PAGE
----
Feb 182018
 February 18, 2018  Posted by  Surveillance, U.S., Youth & Schools

AP reports:

A private school in east Georgia intends to start drug-testing its oldest students.

The Columbus Ledger-Enquirer reports that Brookstone School in Columbus recently announced that the drug-testing of students in grades 8-12 will be voluntary next school year — and then mandatory in succeeding years.

Read more on Ledger-Enquirer.

And yes, of course they can get away with doing that as a precondition of acceptance or attendance. They’re a private school. But here’s the thing: parents are waiving their children’s privacy rights. Now I know a lot of parents are just fine with that because they want to know if their child is using drugs. And somewhere, I’m guessing, this school actually/hopefully has a written policy about what happens with the results, for how long they are retained, and with whom they might be shared. And what is the testing facility’s privacy policy? Will they be sent the students’ names as identifiers or just numbers/IDs? And who might they share results with and under what circumstances?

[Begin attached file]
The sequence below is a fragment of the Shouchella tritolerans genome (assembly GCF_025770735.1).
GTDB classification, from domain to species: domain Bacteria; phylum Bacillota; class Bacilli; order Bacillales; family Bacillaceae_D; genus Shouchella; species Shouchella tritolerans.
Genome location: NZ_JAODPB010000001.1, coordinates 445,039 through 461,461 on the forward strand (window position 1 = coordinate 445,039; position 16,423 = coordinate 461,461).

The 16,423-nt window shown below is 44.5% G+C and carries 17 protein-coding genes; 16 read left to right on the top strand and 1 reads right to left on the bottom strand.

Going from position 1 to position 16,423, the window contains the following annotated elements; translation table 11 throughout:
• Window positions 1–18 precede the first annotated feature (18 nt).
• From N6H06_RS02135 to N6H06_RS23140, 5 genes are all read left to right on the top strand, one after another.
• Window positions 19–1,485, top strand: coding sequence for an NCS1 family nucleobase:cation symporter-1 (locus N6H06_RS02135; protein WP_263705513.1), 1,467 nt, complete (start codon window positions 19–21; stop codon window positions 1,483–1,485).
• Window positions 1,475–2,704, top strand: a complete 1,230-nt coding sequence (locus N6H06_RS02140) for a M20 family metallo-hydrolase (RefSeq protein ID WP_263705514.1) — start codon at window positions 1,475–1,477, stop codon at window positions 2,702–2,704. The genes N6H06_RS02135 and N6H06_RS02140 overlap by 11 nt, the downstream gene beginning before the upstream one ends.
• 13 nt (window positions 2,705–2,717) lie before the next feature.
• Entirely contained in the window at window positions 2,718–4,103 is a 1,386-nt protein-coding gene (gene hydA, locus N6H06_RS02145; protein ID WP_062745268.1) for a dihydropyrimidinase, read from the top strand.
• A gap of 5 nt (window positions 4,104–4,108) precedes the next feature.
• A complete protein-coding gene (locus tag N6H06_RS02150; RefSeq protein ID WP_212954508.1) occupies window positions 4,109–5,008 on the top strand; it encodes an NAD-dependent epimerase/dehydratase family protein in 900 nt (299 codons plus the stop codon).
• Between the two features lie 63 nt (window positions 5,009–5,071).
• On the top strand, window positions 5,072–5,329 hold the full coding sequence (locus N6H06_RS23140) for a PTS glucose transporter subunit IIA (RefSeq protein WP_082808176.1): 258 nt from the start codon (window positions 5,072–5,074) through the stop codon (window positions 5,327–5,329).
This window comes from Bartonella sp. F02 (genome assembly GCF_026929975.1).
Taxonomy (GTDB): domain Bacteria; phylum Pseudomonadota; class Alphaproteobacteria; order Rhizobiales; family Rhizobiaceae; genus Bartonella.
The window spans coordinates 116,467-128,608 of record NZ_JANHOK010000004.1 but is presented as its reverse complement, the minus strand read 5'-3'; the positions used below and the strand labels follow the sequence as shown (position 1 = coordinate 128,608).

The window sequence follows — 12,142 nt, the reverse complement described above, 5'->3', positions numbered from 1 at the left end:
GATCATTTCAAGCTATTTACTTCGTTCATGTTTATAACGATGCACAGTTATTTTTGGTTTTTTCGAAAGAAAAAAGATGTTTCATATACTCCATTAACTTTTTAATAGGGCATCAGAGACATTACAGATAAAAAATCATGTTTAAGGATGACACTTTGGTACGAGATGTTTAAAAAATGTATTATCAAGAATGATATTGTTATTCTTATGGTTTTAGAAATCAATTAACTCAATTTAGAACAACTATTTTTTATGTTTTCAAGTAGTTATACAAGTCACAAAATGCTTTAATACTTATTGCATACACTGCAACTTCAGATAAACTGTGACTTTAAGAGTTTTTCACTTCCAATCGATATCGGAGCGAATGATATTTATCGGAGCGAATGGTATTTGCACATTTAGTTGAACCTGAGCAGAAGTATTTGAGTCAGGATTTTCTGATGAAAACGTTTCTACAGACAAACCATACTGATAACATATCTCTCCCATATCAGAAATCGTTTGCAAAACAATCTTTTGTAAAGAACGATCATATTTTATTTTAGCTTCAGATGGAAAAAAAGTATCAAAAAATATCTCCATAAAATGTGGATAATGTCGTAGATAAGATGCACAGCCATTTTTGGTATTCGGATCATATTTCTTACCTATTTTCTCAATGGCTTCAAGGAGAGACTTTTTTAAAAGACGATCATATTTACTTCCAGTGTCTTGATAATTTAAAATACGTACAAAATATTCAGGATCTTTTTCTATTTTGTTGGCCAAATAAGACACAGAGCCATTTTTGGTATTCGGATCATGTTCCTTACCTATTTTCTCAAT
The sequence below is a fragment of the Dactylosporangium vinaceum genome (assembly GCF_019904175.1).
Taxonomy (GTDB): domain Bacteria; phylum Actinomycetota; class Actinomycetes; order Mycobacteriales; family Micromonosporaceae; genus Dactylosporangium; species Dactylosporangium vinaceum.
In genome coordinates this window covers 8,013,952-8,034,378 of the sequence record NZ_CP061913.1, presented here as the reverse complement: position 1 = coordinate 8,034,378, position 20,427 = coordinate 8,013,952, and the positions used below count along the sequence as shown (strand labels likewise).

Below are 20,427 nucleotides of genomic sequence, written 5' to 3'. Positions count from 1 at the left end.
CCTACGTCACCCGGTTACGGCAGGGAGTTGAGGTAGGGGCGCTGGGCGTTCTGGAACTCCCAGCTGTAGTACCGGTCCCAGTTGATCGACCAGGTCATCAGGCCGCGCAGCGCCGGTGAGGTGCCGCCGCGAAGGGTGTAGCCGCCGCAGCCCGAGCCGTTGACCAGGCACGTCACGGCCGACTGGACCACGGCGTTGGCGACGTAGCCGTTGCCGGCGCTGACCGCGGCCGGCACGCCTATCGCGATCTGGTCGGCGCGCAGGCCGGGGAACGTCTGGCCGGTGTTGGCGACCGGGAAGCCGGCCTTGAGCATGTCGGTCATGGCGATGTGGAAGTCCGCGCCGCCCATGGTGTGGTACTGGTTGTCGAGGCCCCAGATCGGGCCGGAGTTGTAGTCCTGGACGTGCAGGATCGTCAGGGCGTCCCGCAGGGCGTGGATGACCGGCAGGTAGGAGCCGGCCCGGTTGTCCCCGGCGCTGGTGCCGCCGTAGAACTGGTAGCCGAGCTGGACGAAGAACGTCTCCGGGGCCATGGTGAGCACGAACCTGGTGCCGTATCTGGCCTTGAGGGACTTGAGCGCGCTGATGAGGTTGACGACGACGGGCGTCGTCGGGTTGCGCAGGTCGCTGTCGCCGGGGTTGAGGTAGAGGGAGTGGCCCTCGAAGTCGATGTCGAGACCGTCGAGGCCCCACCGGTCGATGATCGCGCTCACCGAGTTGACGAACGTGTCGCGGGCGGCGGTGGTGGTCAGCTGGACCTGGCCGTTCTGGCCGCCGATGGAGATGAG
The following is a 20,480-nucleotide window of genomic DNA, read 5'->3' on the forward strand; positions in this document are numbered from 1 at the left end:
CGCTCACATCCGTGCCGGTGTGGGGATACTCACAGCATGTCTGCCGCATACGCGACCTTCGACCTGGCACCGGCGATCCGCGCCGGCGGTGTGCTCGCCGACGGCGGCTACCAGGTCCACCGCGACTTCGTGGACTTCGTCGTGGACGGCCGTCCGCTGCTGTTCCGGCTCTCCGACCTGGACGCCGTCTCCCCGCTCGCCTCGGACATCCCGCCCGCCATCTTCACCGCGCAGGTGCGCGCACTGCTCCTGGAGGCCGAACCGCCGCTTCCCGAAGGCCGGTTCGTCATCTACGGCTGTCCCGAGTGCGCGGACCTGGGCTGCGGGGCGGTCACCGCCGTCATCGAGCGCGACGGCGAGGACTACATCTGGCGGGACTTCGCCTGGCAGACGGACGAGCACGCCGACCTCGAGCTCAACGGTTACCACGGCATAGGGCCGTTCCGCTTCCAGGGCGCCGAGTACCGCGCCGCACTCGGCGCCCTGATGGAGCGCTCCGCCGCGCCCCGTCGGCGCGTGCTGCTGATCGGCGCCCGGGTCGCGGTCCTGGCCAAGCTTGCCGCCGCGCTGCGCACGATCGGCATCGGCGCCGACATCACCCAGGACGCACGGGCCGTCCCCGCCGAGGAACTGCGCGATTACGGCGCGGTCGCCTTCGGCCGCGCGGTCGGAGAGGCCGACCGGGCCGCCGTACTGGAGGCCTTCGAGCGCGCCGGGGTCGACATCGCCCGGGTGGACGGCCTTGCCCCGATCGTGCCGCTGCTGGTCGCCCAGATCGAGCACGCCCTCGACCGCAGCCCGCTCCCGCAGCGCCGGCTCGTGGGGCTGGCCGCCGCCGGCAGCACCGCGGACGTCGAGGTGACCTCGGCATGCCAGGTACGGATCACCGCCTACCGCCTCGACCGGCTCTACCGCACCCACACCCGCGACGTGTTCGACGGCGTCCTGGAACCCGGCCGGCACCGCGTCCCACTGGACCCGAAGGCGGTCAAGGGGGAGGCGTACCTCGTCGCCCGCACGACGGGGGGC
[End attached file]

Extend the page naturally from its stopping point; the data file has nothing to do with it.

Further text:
Much to think about here….

h/t, Doug Levin

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